Archive for the ‘Microsoft’ Category
Touch-friendliness is a centerpiece for the upcoming Office 2013, but don’t fret if you prefer to live in the world of Office Web Apps ahead of time. As of new preview versions of both OWA and Office 365, those using at least an iPad or Windows 8 will see larger, more finger-ready controls by default. The switch also tweaks the text selection, contextual menus and numerous other elements to work properly with the fleshier input, even going so far as to support multi-touch gestures like pinching to zoom. Windows users get a Touch Mode toggle if they’d rather flip back to traditional control methods. While the web support is still experimental and doesn’t have a completion date on the horizon, those willing to live ever so slightly on the edge can stay hooked on Excel, PowerPoint, OneNote and Word without having to use anything so archaic as a mouse and keyboard.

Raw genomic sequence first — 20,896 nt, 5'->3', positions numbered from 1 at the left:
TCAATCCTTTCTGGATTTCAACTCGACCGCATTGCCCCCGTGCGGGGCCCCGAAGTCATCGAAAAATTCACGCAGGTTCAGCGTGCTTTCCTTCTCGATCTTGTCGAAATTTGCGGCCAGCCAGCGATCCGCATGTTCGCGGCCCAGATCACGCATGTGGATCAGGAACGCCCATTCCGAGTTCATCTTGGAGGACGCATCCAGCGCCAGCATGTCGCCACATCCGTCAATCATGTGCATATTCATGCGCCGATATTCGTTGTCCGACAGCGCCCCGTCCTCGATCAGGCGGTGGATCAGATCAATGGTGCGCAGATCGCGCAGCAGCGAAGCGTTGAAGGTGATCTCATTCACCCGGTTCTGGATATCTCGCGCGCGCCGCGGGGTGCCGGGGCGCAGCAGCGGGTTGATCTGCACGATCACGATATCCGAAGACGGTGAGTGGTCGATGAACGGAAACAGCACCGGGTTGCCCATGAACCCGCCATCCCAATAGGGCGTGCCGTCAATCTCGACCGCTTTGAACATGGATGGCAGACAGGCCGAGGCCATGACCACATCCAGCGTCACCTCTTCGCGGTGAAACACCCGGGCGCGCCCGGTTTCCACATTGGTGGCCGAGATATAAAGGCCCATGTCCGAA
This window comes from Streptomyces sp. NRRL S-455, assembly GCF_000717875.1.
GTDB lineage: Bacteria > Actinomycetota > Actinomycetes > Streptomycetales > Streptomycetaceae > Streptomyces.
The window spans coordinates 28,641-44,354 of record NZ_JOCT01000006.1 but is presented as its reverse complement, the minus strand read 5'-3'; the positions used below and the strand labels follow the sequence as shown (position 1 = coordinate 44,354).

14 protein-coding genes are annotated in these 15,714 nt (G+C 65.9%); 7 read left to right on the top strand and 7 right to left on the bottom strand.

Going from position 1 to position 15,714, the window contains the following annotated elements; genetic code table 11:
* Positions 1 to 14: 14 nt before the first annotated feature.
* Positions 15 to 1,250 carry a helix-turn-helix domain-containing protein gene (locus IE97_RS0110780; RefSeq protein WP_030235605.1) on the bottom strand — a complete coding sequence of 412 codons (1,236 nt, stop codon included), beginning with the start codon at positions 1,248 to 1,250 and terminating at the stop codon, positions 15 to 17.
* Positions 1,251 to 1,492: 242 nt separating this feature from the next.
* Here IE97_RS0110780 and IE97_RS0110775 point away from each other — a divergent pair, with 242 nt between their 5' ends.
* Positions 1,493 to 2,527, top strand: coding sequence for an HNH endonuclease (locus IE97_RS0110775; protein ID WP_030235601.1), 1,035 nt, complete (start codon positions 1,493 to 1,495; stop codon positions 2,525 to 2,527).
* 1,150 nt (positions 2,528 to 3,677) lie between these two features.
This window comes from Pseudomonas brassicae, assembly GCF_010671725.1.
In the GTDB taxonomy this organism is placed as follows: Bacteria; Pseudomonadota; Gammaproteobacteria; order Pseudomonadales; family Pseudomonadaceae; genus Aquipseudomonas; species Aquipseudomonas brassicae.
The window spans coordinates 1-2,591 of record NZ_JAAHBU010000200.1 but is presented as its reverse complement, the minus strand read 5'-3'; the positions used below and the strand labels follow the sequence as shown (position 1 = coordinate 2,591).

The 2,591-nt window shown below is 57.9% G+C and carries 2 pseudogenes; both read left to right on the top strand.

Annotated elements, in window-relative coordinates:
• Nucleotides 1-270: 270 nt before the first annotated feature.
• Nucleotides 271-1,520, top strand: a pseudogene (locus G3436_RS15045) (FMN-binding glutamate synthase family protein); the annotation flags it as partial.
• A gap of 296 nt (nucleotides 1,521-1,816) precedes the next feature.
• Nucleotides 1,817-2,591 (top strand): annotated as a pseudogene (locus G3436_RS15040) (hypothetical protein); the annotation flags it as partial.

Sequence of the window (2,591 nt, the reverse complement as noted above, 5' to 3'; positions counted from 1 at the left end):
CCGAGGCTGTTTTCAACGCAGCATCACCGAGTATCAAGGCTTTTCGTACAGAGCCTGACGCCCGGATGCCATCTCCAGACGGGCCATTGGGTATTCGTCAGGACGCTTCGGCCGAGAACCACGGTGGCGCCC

SOURCE via Microsoft
Device makers are bent on bringing us inductive charging, and Redmond has joined the fray with a recently allotted patent that describes all kinds of tech that could make it work better. For the charging itself, a trick is proposed that’s similar to one we’ve seen before — careful matching of the resonant frequency of charger and device. That would amplify efficiency and allow more than one device to be charged at a time. To make it easier to use, a pressure sensor could detect if a device was on the pad, with different parts of the pad allocated for smartphones or tablets, for instance. The patent also proposes a display placed opposite the charger to give it another use when it’s not juicing, which would be determined by a gyro to sense which side was facing up. Of course, a lot of patents are whimsical things, which never amount to anything — but judging by the detail in this one, Microsoft may have something more concrete in mind.
SOURCE via USPTO